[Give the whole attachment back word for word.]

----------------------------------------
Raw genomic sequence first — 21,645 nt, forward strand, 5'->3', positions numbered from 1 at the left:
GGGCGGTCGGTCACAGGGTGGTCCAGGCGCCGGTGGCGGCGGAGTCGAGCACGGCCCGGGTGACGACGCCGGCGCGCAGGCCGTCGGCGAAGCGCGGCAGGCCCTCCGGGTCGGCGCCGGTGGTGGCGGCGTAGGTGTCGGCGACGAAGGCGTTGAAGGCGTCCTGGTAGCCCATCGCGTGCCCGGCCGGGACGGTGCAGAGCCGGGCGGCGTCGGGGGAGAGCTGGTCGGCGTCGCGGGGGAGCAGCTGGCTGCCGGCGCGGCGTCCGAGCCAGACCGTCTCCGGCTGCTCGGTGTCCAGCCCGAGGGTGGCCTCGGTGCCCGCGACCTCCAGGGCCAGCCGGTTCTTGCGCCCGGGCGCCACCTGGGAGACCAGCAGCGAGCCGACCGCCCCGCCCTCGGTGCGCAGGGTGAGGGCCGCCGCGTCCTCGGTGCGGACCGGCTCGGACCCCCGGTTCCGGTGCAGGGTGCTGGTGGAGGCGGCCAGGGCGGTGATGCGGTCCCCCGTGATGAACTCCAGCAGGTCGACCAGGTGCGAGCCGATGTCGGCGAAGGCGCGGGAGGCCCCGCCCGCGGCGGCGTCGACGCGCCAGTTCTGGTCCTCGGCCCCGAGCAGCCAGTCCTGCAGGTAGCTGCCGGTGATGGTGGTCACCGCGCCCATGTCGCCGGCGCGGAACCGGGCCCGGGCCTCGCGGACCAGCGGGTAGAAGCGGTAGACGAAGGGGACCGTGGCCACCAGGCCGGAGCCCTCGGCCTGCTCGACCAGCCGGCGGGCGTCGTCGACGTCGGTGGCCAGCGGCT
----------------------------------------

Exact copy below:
Raw genomic sequence first — 21,645 nt, forward strand, 5'->3', positions numbered from 1 at the left:
GGGCGGTCGGTCACAGGGTGGTCCAGGCGCCGGTGGCGGCGGAGTCGAGCACGGCCCGGGTGACGACGCCGGCGCGCAGGCCGTCGGCGAAGCGCGGCAGGCCCTCCGGGTCGGCGCCGGTGGTGGCGGCGTAGGTGTCGGCGACGAAGGCGTTGAAGGCGTCCTGGTAGCCCATCGCGTGCCCGGCCGGGACGGTGCAGAGCCGGGCGGCGTCGGGGGAGAGCTGGTCGGCGTCGCGGGGGAGCAGCTGGCTGCCGGCGCGGCGTCCGAGCCAGACCGTCTCCGGCTGCTCGGTGTCCAGCCCGAGGGTGGCCTCGGTGCCCGCGACCTCCAGGGCCAGCCGGTTCTTGCGCCCGGGCGCCACCTGGGAGACCAGCAGCGAGCCGACCGCCCCGCCCTCGGTGCGCAGGGTGAGGGCCGCCGCGTCCTCGGTGCGGACCGGCTCGGACCCCCGGTTCCGGTGCAGGGTGCTGGTGGAGGCGGCCAGGGCGGTGATGCGGTCCCCCGTGATGAACTCCAGCAGGTCGACCAGGTGCGAGCCGATGTCGGCGAAGGCGCGGGAGGCCCCGCCCGCGGCGGCGTCGACGCGCCAGTTCTGGTCCTCGGCCCCGAGCAGCCAGTCCTGCAGGTAGCTGCCGGTGATGGTGGTCACCGCGCCCATGTCGCCGGCGCGGAACCGGGCCCGGGCCTCGCGGACCAGCGGGTAGAAGCGGTAGACGAAGGGGACCGTGGCCACCAGGCCGGAGCCCTCGGCCTGCTCGACCAGCCGGCGGGCGTCGTCGACGTCGGTGGCCAGCGGCT